“Once you get through the initial adjustment period, the fun begins, but with the caveat that just not everything you enjoy on Earth will be fun out there and things that you wouldn’t think if doing here, such as talking to someone who is upside down in front of you, or eating food that is floating, rather than on a plate, will be interesting experiences.” — Neil Comins
This week, our featured book is The Traveler’s Guide to Space: For One-Way Settlers and Round-Trip Tourists, by Neil F. Comins. Today, we are happy to present a guest post by Comins introducing some of the ideas in his book.
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The Traveler’s Guide to Space
By Neil F. Comins
The era of civilian and commercial space travel has arrived, with paying tourists visiting the International Space Station and private companies developing rockets and other hardware to be used in space. Building on the knowledge about living in space gained over the past 65 years, countries and companies are making real plans to visit and perhaps colonize our Moon, as well as visiting other bodies in space, such as nearby asteroids and passing comets.
As exciting and romantic as such adventures are, none of them are as simple, straight-forward, or accessible as, for example, journeys to countries half way around the world. The latter trips basically require: arranging accommodations and activities; booking flights; getting a passport and visa (if necessary); getting any necessary inoculations and a supply of the medicines you need, along with medical insurance if necessary; letting your credit card company know you are making the trip, and, packing. Each of these things can be accomplished in a matter of minutes to hours, with the whole process taking perhaps a week, and much less time for the seasoned traveler. Preparing for a trip into space, whether just a quick ride above the boundary that defines space and back, a trip into orbit, one in which you leave Earth’s thrall, will require months, or even years of preparation, depending on the voyage. Astronauts preparing to go to the International Space Station today train for more than two years.
Virtually every aspect of life changes when you go into space. Adjusting to living out there, whether for a few days or a lifetime, is uncomfortable as your body gets acclimated to the lack of gravity, called microgravity. Besides the space sickness and physical changes in your body that microgravity causes, you will find that eating, another one of the pleasures on Earth, is a notably different experience in space, too. Food tastes much blander out there and so food that is crafted to be consumed in space is often accompanied by stronger spices than you would consider using on Earth.
Once you get through the initial adjustment period, the fun begins, but with the caveat that just not everything you enjoy on Earth will be fun out there and things that you wouldn’t think if doing here, such as talking to someone who is upside down in front of you, or eating food that is floating, rather than on a plate, will be interesting experiences. If you ever dreamed of flying like superwoman or superman, you will have the opportunity to do that in space, or at least to float weightlessly from one side of a room to another. You will also be able to heft and even throw people who, on Earth, would weigh much more than you do.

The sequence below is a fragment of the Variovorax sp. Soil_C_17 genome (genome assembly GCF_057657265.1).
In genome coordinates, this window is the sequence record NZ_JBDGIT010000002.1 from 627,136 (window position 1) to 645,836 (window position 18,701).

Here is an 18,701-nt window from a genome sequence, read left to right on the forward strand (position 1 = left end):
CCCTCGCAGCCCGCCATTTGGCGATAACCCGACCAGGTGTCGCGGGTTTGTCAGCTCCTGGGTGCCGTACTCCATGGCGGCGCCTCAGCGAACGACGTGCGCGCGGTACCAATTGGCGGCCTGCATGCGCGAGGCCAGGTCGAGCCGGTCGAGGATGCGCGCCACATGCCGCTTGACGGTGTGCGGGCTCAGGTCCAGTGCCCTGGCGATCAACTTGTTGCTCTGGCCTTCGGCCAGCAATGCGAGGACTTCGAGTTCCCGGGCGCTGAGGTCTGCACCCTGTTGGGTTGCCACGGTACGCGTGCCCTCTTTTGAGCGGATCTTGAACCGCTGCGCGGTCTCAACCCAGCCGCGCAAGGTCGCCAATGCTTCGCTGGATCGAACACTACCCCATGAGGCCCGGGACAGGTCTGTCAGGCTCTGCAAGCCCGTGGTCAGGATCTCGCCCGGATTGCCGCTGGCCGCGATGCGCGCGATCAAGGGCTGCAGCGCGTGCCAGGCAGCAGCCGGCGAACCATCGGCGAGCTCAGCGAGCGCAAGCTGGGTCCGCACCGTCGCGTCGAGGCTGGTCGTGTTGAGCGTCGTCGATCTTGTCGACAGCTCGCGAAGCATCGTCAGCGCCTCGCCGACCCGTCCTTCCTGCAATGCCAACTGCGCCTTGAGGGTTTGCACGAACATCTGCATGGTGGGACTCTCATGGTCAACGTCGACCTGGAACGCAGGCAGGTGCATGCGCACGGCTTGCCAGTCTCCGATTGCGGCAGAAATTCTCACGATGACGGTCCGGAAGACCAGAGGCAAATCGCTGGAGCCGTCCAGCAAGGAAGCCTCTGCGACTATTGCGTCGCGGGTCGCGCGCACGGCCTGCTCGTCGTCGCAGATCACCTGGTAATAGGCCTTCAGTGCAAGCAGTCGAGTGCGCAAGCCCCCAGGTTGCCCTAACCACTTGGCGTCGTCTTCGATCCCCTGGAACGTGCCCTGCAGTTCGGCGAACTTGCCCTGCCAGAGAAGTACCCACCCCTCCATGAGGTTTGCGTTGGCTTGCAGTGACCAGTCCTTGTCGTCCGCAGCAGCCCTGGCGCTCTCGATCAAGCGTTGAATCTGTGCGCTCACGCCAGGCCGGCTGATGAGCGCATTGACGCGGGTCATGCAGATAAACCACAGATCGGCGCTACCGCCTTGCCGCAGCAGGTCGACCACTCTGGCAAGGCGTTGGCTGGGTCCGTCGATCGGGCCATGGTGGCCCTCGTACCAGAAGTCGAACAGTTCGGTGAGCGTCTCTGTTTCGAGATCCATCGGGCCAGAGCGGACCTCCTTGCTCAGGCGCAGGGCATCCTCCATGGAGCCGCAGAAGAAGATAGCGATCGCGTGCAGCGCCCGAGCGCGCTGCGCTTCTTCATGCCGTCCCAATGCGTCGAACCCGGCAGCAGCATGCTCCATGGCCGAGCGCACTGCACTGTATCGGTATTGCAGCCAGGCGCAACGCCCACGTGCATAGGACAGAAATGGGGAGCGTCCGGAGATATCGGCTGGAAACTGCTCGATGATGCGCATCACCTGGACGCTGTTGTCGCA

Next time you have sex, I invite you to think about the role gravity plays in your interactions with your companion. Microgravity changes many aspects of sexual relations, so substitute technology will have to be developed in order for you to be able to do it, much less enjoy it, up there.
Obviously, space journeys to different destinations will take different lengths of time and each will present you with different experiences and opportunities at your goal. Space travel will require, among other things, significant training on getting along with people from different cultures, countries, races, religions, and philosophies. You will also have to learn to make good use of your time on extended journeys, to prevent boredom, which can actually become dangerous.
Because every world that will be available to visit this century is different in size, composition, shape, and surface features, what you can see and do will depend intimately on your destination. Without a doubt, the most exotic, glamorous, and diverse world that may be on that list is Mars. However, the challenges involved in providing a viable habitat there, as well as reliable landers and, for those making round trip journeys, vehicles to return to orbit are substantial.
In The Traveler’s Guide to Space: For Round-Trip Tourists and One-Way Settlers, I explore all these aspects of space travel in the near future and much more. I also discuss activities and experiences available on different worlds in our astronomical neighborhood. The book is written both for people interested in going into space and anyone else who would like to see the big picture of space travel.